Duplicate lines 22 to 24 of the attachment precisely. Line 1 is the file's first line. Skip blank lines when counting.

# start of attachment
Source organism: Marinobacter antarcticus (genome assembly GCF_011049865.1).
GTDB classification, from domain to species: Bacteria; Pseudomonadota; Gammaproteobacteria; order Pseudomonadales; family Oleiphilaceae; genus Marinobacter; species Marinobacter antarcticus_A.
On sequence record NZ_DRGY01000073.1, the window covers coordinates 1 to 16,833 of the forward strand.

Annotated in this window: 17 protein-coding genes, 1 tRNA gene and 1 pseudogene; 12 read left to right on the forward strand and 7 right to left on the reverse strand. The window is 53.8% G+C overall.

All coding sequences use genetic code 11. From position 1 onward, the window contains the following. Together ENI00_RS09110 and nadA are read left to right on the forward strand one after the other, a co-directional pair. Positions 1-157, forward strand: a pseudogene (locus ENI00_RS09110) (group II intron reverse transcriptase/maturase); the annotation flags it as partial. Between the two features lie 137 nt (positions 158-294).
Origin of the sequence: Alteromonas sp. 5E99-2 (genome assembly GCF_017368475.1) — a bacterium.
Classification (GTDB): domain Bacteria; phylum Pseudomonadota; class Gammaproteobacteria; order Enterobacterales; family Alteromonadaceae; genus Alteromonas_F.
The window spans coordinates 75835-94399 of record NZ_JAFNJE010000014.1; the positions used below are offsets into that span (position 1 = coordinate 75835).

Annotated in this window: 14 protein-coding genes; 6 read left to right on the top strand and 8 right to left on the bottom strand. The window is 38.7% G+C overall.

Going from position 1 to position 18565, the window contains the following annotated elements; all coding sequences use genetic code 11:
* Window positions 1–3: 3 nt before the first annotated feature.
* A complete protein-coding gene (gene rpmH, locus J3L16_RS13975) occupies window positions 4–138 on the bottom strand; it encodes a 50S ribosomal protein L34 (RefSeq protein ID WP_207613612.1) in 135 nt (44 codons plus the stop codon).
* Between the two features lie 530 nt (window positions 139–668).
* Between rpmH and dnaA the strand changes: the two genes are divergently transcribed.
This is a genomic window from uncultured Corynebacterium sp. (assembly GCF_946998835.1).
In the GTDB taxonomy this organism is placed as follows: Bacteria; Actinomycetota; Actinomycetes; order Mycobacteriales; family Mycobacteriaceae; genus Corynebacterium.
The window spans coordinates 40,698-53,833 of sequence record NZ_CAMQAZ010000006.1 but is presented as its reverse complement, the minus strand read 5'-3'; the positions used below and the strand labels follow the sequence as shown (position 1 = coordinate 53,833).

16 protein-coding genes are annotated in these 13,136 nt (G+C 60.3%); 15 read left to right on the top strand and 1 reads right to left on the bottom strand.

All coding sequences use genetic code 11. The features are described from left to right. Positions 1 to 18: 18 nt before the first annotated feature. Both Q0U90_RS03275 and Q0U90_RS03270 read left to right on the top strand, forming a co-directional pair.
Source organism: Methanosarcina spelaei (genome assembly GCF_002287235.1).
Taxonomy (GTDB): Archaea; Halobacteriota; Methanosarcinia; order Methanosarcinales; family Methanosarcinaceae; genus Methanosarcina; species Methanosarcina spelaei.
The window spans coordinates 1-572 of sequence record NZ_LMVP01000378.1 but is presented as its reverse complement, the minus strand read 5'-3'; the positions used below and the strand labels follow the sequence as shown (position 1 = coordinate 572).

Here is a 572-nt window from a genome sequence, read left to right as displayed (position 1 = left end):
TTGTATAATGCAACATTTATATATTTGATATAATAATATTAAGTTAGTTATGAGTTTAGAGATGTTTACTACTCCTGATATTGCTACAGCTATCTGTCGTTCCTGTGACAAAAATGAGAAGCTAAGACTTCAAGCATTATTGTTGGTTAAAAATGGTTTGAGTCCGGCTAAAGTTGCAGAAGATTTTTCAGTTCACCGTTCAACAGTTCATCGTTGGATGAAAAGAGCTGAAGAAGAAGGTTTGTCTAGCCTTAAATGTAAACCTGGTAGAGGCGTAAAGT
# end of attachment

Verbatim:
The window spans coordinates 1-572 of sequence record NZ_LMVP01000378.1 but is presented as its reverse complement, the minus strand read 5'-3'; the positions used below and the strand labels follow the sequence as shown (position 1 = coordinate 572).

Here is a 572-nt window from a genome sequence, read left to right as displayed (position 1 = left end):
TTGTATAATGCAACATTTATATATTTGATATAATAATATTAAGTTAGTTATGAGTTTAGAGATGTTTACTACTCCTGATATTGCTACAGCTATCTGTCGTTCCTGTGACAAAAATGAGAAGCTAAGACTTCAAGCATTATTGTTGGTTAAAAATGGTTTGAGTCCGGCTAAAGTTGCAGAAGATTTTTCAGTTCACCGTTCAACAGTTCATCGTTGGATGAAAAGAGCTGAAGAAGAAGGTTTGTCTAGCCTTAAATGTAAACCTGGTAGAGGCGTAAAGT